All content below is taken in its entirety from the CDC HPV (Human Papillomavirus) Vaccine Information Statement (VIS): www.cdc.gov/vaccines/hcp/vis/vis-statements/hpv.html.
CDC review information for HPV (Human Papillomavirus) VIS:
Content source: National Center for Immunization and Respiratory Diseases
Why get vaccinated?
HPV (Human papillomavirus) vaccine can prevent infection with some types of human papillomavirus.
HPV infections can cause certain types of cancers including:
HPV vaccine prevents infection from the HPV types that cause over 90% of these cancers.
HPV is spread through intimate skin-to-skin or sexual contact. HPV infections are so common that nearly all men and women will get at least one type of HPV at some time in their lives.
Most HPV infections go away by themselves within 2 years. But sometimes HPV infections will last longer and can cause cancers later in life.
HPV vaccine is routinely recommended for adolescents at 11 or 12 years of age to ensure they are protected before they are exposed to the virus. HPV vaccine may be given beginning at age 9 years, and as late as age 45 years.
Most people older than 26 years will not benefit from HPV vaccination. Talk with your health care provider if you want more information.
Most children who get the first dose before 15 years of age need 2 doses of HPV vaccine. Anyone who gets the first dose on or after 15 years of age, and younger people with certain immunocompromising conditions, need 3 doses. Your provider can give you more information.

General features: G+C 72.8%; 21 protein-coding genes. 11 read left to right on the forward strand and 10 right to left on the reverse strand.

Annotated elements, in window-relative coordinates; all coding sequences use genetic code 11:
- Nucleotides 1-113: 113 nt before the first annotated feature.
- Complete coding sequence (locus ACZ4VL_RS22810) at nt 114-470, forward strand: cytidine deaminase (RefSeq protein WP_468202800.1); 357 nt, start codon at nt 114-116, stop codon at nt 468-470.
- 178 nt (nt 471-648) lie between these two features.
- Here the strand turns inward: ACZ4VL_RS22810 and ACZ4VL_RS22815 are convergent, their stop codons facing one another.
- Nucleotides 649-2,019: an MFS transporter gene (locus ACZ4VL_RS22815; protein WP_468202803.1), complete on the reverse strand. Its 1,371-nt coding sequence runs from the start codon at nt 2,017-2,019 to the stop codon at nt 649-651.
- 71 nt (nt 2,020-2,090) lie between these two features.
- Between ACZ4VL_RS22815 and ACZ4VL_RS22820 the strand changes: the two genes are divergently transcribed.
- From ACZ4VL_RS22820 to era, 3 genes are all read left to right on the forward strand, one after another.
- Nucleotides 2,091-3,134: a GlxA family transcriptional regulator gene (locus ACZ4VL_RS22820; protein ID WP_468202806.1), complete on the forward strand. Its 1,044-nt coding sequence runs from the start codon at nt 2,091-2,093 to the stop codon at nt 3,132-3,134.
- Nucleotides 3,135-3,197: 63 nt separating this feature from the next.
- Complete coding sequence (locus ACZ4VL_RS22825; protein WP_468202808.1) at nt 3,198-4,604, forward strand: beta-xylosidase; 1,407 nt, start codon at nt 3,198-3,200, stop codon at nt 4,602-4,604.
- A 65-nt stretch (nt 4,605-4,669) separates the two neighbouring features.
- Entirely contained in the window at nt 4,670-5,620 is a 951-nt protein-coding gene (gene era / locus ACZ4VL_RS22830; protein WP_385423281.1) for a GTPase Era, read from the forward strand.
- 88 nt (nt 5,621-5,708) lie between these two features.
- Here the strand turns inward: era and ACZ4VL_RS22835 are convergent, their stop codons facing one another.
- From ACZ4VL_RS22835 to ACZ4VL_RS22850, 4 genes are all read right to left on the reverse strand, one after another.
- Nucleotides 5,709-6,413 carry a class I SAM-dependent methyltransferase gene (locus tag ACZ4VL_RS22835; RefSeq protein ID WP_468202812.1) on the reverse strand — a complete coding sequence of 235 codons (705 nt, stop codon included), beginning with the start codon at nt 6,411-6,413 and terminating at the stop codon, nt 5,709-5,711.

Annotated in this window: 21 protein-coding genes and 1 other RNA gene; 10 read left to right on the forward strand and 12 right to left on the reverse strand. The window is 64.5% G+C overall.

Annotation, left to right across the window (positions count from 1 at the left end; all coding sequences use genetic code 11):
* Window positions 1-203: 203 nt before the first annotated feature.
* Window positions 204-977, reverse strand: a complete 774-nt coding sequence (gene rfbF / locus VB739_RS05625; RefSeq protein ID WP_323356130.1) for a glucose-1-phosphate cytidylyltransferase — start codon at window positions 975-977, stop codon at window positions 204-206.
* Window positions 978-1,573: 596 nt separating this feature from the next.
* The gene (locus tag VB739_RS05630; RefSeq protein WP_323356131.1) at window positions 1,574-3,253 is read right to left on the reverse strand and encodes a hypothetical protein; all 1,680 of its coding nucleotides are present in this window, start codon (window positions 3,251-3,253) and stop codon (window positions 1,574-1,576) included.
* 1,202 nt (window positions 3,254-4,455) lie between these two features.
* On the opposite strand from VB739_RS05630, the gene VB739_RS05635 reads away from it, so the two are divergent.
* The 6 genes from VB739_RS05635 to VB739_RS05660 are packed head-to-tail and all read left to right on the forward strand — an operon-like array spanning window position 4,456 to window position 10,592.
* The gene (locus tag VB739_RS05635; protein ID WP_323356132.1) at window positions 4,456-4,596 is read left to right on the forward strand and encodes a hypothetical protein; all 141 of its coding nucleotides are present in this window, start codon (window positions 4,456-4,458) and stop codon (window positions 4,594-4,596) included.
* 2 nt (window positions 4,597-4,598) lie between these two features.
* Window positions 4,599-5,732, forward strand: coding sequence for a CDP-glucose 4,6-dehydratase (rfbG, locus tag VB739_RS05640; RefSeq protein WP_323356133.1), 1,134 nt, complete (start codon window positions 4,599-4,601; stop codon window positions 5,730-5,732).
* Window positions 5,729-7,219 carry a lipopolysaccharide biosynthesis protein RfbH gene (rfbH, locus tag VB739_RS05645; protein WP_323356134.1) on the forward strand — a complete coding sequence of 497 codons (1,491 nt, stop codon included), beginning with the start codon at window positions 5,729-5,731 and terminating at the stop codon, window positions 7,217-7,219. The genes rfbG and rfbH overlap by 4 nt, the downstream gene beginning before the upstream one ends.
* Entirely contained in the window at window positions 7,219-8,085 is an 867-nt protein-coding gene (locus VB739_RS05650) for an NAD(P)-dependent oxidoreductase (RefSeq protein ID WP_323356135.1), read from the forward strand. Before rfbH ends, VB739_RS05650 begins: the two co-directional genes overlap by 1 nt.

HPV vaccine may be given at the same time as other vaccines.
Talk with your health care provider
Tell your vaccine provider if the person getting the vaccine:
In some cases, your provider may decide to postpone HPV vaccination to a future visit.
People with minor illnesses, such as a cold, may be vaccinated. People who are moderately or severely ill should usually wait until they recover before getting HPV vaccine.
Your provider can give you more information.
Risks of a vaccine reaction
People sometimes faint after medical procedures, including vaccination. Tell your provider if you feel dizzy or have vision changes or ringing in the ears.
As with any medicine, there is a very remote chance of a vaccine causing a severe allergic reaction, other serious injury, or death.
What if there is a serious problem?
An allergic reaction could occur after the vaccinated person leaves the clinic. If you see signs of a severe allergic reaction (hives, swelling of the face and throat, difficulty breathing, a fast heartbeat, dizziness, or weakness), call 9-1-1 and get the person to the nearest hospital.
For other signs that concern you, call your provider.
Adverse reactions should be reported to the Vaccine Adverse Event Reporting System (VAERS). Your provider will usually file this report, or you can do it yourself. Visit the VAERS website
(vaers.hhs.gov) or call 1-800-822-7967. VAERS is only for reporting reactions, and VAERS staff do not give medical advice.
The National Vaccine Injury Compensation Program
The National Vaccine Injury Compensation Program (VICP) is a federal program that was created to compensate people who may have been injured by certain vaccines. Visit the VICP website (www.hrsa.gov/vaccine-compensation/index.html) or call 1-800-338-2382 to learn about the program and about filing a claim. There is a time limit to file a claim for compensation.
How can I learn more?
Reviewed By: David Zieve, MD, MHA, Brenda Conaway, Editorial Director, and the A.D.A.M. Editorial team. Editorial update November 1, 2019.